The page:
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Discussion in 'Home Power and Microgeneration' started by Brian Gaff, Feb 5, 2012.

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  1. Brian Gaff

    Brian Gaff Guest

    New visitor here, so if its in an archive, sorry.
    Is there a relatively cheap device that can turn pedal power into a charger
    for batteries for phones or other devices? All this keep fit going on seems
    so wasteful.
  2. Jim Wilkins

    Jim Wilkins Guest
    or Google "pedal generator".

    It looks like this simple project separates the dreamers from the doers.
  3. There are lots available. Search the web for "pedal power"


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  4. Vaughn

    Vaughn Guest

    In my (brief) experience, about 50 watts is the most power a non-athlete
    could hope to generate for any length of time on a peddle generator. As
    an old guy in only average shape, I have no problem peddling at 14mph
    for an hour at a time, which probably comes to about 50 watts output.
    The difference is, I'm doing it out in a breeze. On a stationary bike
    you will likely need a fan to keep you cool while you are peddling.
    Guess how much power that will take?

    Now do the math! At 50 watts, it would take you 20 hours to generate
    one kilowatt-hour, or about 15 cents worth of power. As a further brain
    exercise, figure out how many hours you would need to peddle to pay for
    your equipment.

    Now you know why peddle-powered generators aren't common.

  5. Jim Wilkins

    Jim Wilkins Guest

    One of my maybe-someday projects is a treadle generator, like an old sewing
    machine, that would sit under the computer desk and charge the laptop

  6. Vaughn

    Vaughn Guest

    While that would be fun to build and a great conversation piece, a PV
    charger would likely be much more practical.

  7. Jim Wilkins

    Jim Wilkins Guest

    I already have the "45 Watt" HF kit, and usd it to run the TV and laptop and
    charge the cell phone during our weeklong October power outage.

  8. Mho

    Mho Guest

    Stop peddling and your monitor goes blank. My guess is you would lose about
    30 pounds in a year chatting.

    "Jim Wilkins" wrote in message

    I already have the "45 Watt" HF kit, and usd it to run the TV and laptop and
    charge the cell phone during our weeklong October power outage.

  9. Brian Gaff

    Brian Gaff Guest

    Yes, I know about that, but this is not in the US, I want one in the UK, it
    will cost a packet to import the bits.
  10. Brian Gaff

    Brian Gaff Guest

    But being blind and not wanting to hang of the back of a tandem, I still
    think its a gooer. after all you can get useful battery charges from hand
    cranked devices, it should be possible as i said originally to get a bit
    more from pedalling and simply use it to charge up AA rechargeable for
    example. At least all your energy does not go into warming up a friction
  11. Brian Gaff

    Brian Gaff Guest

    Well I have the old Treadle sewing machine, so what is next?

  12. Brian Gaff

    Brian Gaff Guest

    I don't think you get it do you?

    Are you an accountant? grin.

  13. Brian Gaff

    Brian Gaff Guest

    and I thought i was cynical.

    You charge the battery and use that to power the tv.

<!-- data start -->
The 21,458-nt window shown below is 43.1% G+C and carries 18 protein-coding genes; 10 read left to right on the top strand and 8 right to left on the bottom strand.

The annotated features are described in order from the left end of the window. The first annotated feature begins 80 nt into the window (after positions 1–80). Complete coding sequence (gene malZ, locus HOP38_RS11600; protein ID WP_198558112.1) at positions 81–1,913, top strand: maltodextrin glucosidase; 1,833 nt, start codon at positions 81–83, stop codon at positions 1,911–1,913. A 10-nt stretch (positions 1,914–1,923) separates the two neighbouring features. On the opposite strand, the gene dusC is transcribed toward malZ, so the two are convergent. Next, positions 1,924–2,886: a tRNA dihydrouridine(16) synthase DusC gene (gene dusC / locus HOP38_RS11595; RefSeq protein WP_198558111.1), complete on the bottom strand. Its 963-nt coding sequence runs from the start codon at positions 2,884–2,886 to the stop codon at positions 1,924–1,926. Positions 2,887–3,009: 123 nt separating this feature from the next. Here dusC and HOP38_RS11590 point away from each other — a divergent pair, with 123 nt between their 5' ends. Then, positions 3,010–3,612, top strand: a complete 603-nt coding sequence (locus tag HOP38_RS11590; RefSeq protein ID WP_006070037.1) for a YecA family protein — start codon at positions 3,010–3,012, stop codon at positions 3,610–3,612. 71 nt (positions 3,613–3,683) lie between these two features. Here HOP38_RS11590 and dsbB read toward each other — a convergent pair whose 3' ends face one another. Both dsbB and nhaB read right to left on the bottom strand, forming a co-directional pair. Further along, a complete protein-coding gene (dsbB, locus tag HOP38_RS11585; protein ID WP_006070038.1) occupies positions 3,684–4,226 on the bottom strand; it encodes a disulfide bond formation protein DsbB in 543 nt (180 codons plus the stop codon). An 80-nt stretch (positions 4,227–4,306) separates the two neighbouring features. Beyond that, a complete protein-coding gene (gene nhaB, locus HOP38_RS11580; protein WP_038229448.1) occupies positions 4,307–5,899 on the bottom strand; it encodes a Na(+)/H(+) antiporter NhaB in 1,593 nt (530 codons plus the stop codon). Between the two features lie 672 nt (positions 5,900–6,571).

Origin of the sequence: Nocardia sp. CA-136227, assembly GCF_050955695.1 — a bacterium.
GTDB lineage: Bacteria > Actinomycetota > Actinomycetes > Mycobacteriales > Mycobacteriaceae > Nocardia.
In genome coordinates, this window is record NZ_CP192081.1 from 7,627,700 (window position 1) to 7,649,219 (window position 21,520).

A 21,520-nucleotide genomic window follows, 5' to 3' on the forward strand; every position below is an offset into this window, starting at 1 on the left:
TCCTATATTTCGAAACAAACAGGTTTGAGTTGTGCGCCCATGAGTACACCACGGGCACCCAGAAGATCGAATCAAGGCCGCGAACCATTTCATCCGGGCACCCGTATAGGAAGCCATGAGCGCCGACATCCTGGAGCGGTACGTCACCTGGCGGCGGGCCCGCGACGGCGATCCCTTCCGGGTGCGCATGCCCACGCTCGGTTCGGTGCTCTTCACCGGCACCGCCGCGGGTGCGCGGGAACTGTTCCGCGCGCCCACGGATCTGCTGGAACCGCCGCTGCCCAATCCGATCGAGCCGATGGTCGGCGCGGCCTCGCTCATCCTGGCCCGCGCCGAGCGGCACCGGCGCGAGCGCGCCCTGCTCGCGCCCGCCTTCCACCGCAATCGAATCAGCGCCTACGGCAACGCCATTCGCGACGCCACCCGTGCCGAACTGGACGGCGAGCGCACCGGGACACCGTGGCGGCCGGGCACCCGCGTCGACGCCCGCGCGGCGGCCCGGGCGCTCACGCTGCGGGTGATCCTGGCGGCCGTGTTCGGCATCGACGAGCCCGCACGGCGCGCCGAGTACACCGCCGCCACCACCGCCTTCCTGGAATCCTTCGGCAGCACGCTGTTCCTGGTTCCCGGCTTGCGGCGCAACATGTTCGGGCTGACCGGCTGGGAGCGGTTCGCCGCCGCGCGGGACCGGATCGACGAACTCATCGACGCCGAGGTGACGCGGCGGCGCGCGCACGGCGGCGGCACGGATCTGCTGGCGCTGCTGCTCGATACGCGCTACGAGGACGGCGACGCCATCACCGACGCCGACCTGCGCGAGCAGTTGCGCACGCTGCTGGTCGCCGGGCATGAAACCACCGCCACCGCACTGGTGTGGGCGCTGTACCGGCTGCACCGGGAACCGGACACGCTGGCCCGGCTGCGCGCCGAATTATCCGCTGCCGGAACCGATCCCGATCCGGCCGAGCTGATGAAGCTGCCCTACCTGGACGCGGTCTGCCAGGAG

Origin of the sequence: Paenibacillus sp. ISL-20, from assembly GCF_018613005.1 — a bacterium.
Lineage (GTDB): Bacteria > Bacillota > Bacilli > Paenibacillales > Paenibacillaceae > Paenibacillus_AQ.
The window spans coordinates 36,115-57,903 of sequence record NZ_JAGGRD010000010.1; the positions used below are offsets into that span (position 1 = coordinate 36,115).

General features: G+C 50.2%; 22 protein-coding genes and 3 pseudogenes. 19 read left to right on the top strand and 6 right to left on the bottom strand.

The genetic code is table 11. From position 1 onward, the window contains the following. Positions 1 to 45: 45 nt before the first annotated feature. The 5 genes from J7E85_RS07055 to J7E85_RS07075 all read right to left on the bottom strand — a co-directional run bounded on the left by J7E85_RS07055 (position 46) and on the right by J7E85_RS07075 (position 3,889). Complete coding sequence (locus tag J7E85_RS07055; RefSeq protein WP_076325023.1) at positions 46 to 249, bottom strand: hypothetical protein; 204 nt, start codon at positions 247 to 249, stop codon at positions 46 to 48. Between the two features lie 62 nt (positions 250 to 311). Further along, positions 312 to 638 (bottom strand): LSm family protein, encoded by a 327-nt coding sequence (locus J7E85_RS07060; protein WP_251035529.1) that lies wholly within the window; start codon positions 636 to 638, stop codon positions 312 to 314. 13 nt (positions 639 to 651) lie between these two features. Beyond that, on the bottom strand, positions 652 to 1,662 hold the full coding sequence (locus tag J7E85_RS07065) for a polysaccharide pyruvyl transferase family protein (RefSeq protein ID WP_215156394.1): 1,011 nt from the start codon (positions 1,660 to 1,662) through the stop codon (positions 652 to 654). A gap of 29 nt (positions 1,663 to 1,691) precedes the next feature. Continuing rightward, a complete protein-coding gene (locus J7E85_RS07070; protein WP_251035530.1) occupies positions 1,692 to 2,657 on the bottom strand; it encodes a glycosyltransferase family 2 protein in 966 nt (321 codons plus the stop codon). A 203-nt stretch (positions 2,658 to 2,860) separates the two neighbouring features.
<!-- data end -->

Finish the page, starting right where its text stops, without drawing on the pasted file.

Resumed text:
14. Jim Wilkins

    Jim Wilkins Guest

  15. If I were going to make a pedal generator I would use the motor and gearbox
    assembly from an electric wheelchair. The in-line ones would work better
    than the right angle ones. I have a set like these:
    only mine are from an Invacare.
  16. AJH

    AJH Guest

    The guys who assembled two bike generator to power an offgrid concert
    which I helped at used a standard shopping, lady's bicycle. The back
    wheel was held clear of the ground by a triangular frame attached to
    the back axle. A 200W DC motor from a child's 24V electric scooter was
    held against the rear tyre and driven by friction. This fed via a
    rectifier into 2 1Farad capacitors and power was taken off these.
    There were three leds across the capacitors to indicate correct
    voltage. It was steady work to maintain a 60W output and I just about
    managed to peak at 200W.

  17. Jim Wilkins

    Jim Wilkins Guest

    Ah, another good item to watch for at yard sales. I used to repair
    power wheel chairs and other medical devices and have mixed feelings
    about diverting their still-useful repair components to other
    purposes. For various reasons not all users quality for government
  18. Winston

    Winston Guest

    Jim Wilkins wrote:
    Not to worry. Bicycle power generation is a nanoscopic market.

    In my yout, I actually tried to maintain ~70 W into a
    bicycle crank over an extended period of time. Best I ever
    did consistently was about 30 minutes. Then I was All Done.

    I could not have done that unless I was in the breeze
    of my trusty *90 W* fan. :)

  19. Jim Wilkins

    Jim Wilkins Guest

    I really need only 30W to maintain a battery powering this laptop or
    my 22" HDTV. A USB flex light is enough to illuminate the keybard to
    type when the room lights are off. 50W would be the goal, though I
    might design the frame and drive for 500W, which I can't maintain very
    long if at all.

    This would be my model, a foot-powered lathe meant for continuous
    duty, unlike a sewing machine where you stop at the end of each seam.

    I don't think I could pedal a crank and type at the same time, but the
    treadle drive is well proven for delicate work.

  20. Winston

    Winston Guest

    Jim Wilkins wrote:

    I think you mentioned using a stepper motor
    as a generator in a wind charger application.

    That, combined with your PV panels sounds like a
    valuable parallel wattage source for your
    treadle genny.

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